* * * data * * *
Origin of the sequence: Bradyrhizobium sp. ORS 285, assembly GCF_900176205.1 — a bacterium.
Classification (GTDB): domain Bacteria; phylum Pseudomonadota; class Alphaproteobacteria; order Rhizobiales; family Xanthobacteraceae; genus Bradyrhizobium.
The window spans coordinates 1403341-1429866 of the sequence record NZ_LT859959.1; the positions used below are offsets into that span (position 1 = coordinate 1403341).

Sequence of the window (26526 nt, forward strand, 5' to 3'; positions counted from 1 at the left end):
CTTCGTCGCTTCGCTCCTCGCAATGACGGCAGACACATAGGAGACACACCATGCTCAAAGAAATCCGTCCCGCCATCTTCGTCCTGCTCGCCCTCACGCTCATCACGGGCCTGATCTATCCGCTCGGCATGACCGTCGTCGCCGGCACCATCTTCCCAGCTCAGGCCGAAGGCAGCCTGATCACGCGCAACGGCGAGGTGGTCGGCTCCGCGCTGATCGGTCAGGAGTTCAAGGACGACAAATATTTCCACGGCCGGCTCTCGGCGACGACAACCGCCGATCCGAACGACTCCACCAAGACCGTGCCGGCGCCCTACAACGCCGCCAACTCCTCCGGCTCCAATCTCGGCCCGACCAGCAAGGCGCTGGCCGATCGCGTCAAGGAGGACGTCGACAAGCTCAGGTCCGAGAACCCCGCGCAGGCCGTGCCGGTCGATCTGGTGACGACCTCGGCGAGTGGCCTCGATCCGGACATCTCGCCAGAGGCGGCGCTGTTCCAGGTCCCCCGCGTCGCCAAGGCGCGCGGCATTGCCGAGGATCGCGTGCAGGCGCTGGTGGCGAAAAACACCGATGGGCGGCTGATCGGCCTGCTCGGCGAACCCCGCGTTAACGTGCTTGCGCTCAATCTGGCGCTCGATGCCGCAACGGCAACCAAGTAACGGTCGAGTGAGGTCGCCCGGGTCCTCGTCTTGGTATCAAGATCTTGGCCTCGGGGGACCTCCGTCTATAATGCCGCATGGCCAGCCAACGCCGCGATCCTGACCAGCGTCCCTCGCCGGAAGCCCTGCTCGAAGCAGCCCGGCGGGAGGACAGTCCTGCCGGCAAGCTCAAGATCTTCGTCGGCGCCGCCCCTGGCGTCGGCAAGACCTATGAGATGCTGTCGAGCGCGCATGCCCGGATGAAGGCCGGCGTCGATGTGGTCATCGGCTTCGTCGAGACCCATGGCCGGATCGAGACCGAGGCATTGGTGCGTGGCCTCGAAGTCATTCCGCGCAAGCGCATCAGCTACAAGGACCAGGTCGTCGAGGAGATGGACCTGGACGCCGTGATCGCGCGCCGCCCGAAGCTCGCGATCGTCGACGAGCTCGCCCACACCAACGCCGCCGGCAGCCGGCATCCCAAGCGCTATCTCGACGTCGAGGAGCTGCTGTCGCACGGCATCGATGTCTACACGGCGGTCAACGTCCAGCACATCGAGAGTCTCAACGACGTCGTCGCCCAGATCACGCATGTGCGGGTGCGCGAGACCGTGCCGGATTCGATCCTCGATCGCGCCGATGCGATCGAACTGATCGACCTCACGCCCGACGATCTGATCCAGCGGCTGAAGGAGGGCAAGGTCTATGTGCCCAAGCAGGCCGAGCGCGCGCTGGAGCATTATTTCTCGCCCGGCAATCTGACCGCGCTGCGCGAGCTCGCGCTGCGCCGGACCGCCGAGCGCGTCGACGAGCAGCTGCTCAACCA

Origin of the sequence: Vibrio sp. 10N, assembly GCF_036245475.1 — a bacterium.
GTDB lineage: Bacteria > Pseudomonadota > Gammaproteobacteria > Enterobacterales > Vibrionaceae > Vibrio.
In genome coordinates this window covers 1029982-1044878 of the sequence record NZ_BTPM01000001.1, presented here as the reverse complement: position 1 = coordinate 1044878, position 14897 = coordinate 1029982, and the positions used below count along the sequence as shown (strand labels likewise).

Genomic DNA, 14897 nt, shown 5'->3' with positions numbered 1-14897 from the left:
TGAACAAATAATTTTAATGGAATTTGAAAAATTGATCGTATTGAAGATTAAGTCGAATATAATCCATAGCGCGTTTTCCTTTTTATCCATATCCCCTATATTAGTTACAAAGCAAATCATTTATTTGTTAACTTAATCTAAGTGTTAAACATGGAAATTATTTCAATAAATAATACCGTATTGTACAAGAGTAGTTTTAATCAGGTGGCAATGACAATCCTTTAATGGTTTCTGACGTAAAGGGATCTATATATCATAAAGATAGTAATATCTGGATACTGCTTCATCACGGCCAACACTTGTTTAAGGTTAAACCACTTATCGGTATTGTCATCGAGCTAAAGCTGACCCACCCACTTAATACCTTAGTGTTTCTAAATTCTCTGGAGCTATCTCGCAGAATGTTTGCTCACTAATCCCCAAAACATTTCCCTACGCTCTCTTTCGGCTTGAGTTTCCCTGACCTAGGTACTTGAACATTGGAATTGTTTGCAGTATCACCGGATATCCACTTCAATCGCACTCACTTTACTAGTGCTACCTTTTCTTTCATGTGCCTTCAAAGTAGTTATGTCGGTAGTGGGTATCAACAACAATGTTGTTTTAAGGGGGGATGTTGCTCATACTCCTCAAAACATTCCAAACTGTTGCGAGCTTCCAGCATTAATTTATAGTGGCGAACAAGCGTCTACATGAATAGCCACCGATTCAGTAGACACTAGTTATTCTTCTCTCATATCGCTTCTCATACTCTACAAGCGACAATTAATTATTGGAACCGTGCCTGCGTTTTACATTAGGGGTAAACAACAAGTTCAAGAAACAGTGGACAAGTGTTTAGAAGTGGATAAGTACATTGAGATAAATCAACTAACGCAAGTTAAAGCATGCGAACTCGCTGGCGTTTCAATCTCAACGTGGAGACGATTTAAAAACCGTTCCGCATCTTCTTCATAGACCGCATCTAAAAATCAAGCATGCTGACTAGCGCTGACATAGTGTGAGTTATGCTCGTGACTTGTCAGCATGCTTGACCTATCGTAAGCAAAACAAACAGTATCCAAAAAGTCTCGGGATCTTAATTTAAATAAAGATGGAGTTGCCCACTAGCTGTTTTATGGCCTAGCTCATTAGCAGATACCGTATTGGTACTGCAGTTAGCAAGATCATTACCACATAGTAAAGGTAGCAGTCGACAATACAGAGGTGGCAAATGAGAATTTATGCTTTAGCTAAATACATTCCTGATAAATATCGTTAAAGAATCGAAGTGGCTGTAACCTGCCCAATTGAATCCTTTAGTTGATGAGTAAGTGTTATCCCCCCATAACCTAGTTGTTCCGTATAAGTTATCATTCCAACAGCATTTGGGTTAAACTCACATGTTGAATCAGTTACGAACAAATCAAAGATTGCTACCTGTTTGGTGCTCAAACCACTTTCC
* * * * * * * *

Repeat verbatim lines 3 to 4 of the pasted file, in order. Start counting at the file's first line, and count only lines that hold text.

The window spans coordinates 1403341-1429866 of the sequence record NZ_LT859959.1; the positions used below are offsets into that span (position 1 = coordinate 1403341).

Sequence of the window (26526 nt, forward strand, 5' to 3'; positions counted from 1 at the left end):